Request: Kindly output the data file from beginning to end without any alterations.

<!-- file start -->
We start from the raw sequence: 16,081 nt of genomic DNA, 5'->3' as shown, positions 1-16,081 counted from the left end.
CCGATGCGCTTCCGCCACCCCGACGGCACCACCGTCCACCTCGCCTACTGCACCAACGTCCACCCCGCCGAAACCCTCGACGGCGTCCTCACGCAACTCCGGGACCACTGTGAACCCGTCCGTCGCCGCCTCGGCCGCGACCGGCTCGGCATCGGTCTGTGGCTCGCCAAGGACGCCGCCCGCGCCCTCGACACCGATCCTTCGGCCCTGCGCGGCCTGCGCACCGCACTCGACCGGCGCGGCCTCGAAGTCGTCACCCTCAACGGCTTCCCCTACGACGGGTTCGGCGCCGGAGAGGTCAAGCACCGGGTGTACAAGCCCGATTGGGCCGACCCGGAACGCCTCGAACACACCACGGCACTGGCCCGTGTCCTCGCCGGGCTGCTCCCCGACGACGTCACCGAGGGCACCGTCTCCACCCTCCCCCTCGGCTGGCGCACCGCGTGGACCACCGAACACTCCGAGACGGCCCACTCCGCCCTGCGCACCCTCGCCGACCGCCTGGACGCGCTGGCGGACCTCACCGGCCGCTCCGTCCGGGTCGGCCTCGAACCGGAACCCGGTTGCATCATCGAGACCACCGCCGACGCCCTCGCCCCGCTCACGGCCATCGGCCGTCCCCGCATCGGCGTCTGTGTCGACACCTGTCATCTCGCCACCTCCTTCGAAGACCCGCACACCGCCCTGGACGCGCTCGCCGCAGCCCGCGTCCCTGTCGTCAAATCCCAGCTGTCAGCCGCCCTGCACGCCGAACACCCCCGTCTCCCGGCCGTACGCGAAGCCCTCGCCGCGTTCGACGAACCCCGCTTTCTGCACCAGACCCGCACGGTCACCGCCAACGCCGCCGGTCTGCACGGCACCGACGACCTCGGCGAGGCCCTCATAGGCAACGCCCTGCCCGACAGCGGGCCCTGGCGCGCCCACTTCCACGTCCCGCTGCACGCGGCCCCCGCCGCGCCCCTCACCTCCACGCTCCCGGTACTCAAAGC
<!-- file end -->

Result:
We start from the raw sequence: 16,081 nt of genomic DNA, 5'->3' as shown, positions 1-16,081 counted from the left end.
CCGATGCGCTTCCGCCACCCCGACGGCACCACCGTCCACCTCGCCTACTGCACCAACGTCCACCCCGCCGAAACCCTCGACGGCGTCCTCACGCAACTCCGGGACCACTGTGAACCCGTCCGTCGCCGCCTCGGCCGCGACCGGCTCGGCATCGGTCTGTGGCTCGCCAAGGACGCCGCCCGCGCCCTCGACACCGATCCTTCGGCCCTGCGCGGCCTGCGCACCGCACTCGACCGGCGCGGCCTCGAAGTCGTCACCCTCAACGGCTTCCCCTACGACGGGTTCGGCGCCGGAGAGGTCAAGCACCGGGTGTACAAGCCCGATTGGGCCGACCCGGAACGCCTCGAACACACCACGGCACTGGCCCGTGTCCTCGCCGGGCTGCTCCCCGACGACGTCACCGAGGGCACCGTCTCCACCCTCCCCCTCGGCTGGCGCACCGCGTGGACCACCGAACACTCCGAGACGGCCCACTCCGCCCTGCGCACCCTCGCCGACCGCCTGGACGCGCTGGCGGACCTCACCGGCCGCTCCGTCCGGGTCGGCCTCGAACCGGAACCCGGTTGCATCATCGAGACCACCGCCGACGCCCTCGCCCCGCTCACGGCCATCGGCCGTCCCCGCATCGGCGTCTGTGTCGACACCTGTCATCTCGCCACCTCCTTCGAAGACCCGCACACCGCCCTGGACGCGCTCGCCGCAGCCCGCGTCCCTGTCGTCAAATCCCAGCTGTCAGCCGCCCTGCACGCCGAACACCCCCGTCTCCCGGCCGTACGCGAAGCCCTCGCCGCGTTCGACGAACCCCGCTTTCTGCACCAGACCCGCACGGTCACCGCCAACGCCGCCGGTCTGCACGGCACCGACGACCTCGGCGAGGCCCTCATAGGCAACGCCCTGCCCGACAGCGGGCCCTGGCGCGCCCACTTCCACGTCCCGCTGCACGCGGCCCCCGCCGCGCCCCTCACCTCCACGCTCCCGGTACTCAAAGC